Bayesian plasma model selection for Thomson scattering

Jean Luis Suazo Betancourt, Samuel J. Grauer, Junhwi Bak, Adam M. Steinberg, Mitchell L.R. Walker

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Laser Thomson scattering (LTS) is a measurement technique that can determine electron velocity distribution functions in plasma systems. However, accurately inferring quantities of interest from an LTS signal requires the selection of a plasma physics submodel, and comprehensive uncertainty quantification (UQ) is needed to interpret the results. Automated model selection, parameter estimation, and UQ are particularly challenging for low-density, low-temperature, potentially non-Maxwellian plasmas like those created in space electric propulsion devices. This paper applies Bayesian inference and model selection to a Raman-calibrated LTS diagnostic in the context of such plasmas. Synthetic data are used to explore the performance of the method across signal-to-noise ratios and model fidelity regimes. Plasmas with Maxwellian and non-Maxwellian velocity distributions are well characterized using priors that span a range of accuracy and specificity. The model selection framework is shown to accurately detect the type of plasmas generating the electron velocity distribution submodel for signal-to-noise ratios greater than around 5. In addition, the Bayesian framework validates the widespread use of 95% confidence intervals from least-squares inversion as a conservative estimate of the uncertainty bounds. However, epistemic posterior correlations between the variables diverge between least-squares and Bayesian estimates as the number of variable parameters increases. This divergence demonstrates the need for Bayesian inference in cases where accurate correlations between electron parameters are necessary. Bayesian model selection is then applied to experimental Thomson scattering data collected in a nanosecond pulsed plasma, generated with a discharge voltage of 5 and 10 kV at a neutral argon background pressure of 7 Torr-Ar. The Bayesian maximum a posteriori estimates of the electron temperature and number density are 1.98 and 2.38 eV and 2.6 × 1018 and 2.72 × 1018 m−3, using the Maxwellian and Druyvesteyn submodels, respectively. Furthermore, for this dataset, the model selection criterion indicates strong support for the Maxwellian distribution at 10 kV discharge voltage and no strong preference between Maxwellian and Druyvesteyn distributions at 5 kV. The logarithmic Bayes’ factors for these cases are −35.76 and 1.07, respectively.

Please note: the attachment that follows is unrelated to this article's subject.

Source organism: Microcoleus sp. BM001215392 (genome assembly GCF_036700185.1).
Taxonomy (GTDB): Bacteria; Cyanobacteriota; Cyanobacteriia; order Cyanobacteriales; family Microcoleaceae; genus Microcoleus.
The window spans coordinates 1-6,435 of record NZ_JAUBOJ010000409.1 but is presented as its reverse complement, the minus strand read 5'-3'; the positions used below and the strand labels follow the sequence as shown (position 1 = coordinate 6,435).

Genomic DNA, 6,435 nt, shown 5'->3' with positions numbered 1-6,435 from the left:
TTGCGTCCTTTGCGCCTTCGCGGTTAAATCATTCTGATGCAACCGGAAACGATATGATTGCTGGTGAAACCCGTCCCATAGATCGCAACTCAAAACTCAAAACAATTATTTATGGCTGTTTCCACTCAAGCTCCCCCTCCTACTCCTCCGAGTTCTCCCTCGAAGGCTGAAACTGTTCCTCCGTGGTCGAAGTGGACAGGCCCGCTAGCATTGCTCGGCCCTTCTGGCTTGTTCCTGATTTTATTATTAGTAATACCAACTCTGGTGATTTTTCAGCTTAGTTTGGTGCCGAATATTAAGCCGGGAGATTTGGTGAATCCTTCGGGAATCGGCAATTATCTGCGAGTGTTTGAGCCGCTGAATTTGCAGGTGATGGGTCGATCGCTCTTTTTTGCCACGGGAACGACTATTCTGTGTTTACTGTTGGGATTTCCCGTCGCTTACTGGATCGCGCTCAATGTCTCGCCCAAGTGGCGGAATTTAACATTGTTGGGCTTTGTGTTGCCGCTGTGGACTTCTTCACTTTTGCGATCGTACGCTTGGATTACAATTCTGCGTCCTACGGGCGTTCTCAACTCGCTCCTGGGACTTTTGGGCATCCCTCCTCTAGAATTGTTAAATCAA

Original languageEnglish (US)
Article number043004
JournalReview of Scientific Instruments
Issue number4
StatePublished - Apr 1 2024

All Science Journal Classification (ASJC) codes

  • Instrumentation

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